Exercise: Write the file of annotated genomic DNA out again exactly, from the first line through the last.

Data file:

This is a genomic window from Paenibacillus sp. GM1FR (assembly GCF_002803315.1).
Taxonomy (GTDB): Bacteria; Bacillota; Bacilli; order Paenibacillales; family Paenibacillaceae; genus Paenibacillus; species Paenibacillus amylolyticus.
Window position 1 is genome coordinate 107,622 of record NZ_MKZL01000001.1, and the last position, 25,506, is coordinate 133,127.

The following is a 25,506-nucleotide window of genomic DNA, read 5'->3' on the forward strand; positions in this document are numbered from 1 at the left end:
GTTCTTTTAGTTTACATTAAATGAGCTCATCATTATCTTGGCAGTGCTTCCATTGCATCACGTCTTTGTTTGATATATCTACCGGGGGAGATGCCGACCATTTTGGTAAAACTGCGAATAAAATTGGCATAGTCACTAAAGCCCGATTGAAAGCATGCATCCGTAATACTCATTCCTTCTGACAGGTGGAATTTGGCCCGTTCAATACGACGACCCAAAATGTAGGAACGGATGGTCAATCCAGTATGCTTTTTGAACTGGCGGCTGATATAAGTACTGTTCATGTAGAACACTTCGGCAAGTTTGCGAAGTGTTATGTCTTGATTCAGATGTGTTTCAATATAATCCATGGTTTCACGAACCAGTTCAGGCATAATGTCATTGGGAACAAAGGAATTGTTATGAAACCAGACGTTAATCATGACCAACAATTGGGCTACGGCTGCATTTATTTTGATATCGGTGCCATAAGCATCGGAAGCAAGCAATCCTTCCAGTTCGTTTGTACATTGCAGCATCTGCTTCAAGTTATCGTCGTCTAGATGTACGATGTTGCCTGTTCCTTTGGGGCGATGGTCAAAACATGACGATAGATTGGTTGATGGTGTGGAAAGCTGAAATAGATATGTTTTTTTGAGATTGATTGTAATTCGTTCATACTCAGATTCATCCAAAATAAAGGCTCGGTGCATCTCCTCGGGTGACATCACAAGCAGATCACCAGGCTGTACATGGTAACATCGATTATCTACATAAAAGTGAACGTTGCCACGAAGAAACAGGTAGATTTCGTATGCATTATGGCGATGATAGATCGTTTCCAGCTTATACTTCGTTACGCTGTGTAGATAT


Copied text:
This is a genomic window from Paenibacillus sp. GM1FR (assembly GCF_002803315.1).
Taxonomy (GTDB): Bacteria; Bacillota; Bacilli; order Paenibacillales; family Paenibacillaceae; genus Paenibacillus; species Paenibacillus amylolyticus.
Window position 1 is genome coordinate 107,622 of record NZ_MKZL01000001.1, and the last position, 25,506, is coordinate 133,127.

The following is a 25,506-nucleotide window of genomic DNA, read 5'->3' on the forward strand; positions in this document are numbered from 1 at the left end:
GTTCTTTTAGTTTACATTAAATGAGCTCATCATTATCTTGGCAGTGCTTCCATTGCATCACGTCTTTGTTTGATATATCTACCGGGGGAGATGCCGACCATTTTGGTAAAACTGCGAATAAAATTGGCATAGTCACTAAAGCCCGATTGAAAGCATGCATCCGTAATACTCATTCCTTCTGACAGGTGGAATTTGGCCCGTTCAATACGACGACCCAAAATGTAGGAACGGATGGTCAATCCAGTATGCTTTTTGAACTGGCGGCTGATATAAGTACTGTTCATGTAGAACACTTCGGCAAGTTTGCGAAGTGTTATGTCTTGATTCAGATGTGTTTCAATATAATCCATGGTTTCACGAACCAGTTCAGGCATAATGTCATTGGGAACAAAGGAATTGTTATGAAACCAGACGTTAATCATGACCAACAATTGGGCTACGGCTGCATTTATTTTGATATCGGTGCCATAAGCATCGGAAGCAAGCAATCCTTCCAGTTCGTTTGTACATTGCAGCATCTGCTTCAAGTTATCGTCGTCTAGATGTACGATGTTGCCTGTTCCTTTGGGGCGATGGTCAAAACATGACGATAGATTGGTTGATGGTGTGGAAAGCTGAAATAGATATGTTTTTTTGAGATTGATTGTAATTCGTTCATACTCAGATTCATCCAAAATAAAGGCTCGGTGCATCTCCTCGGGTGACATCACAAGCAGATCACCAGGCTGTACATGGTAACATCGATTATCTACATAAAAGTGAACGTTGCCACGAAGAAACAGGTAGATTTCGTATGCATTATGGCGATGATAGATCGTTTCCAGCTTATACTTCGTTACGCTGTGTAGATAT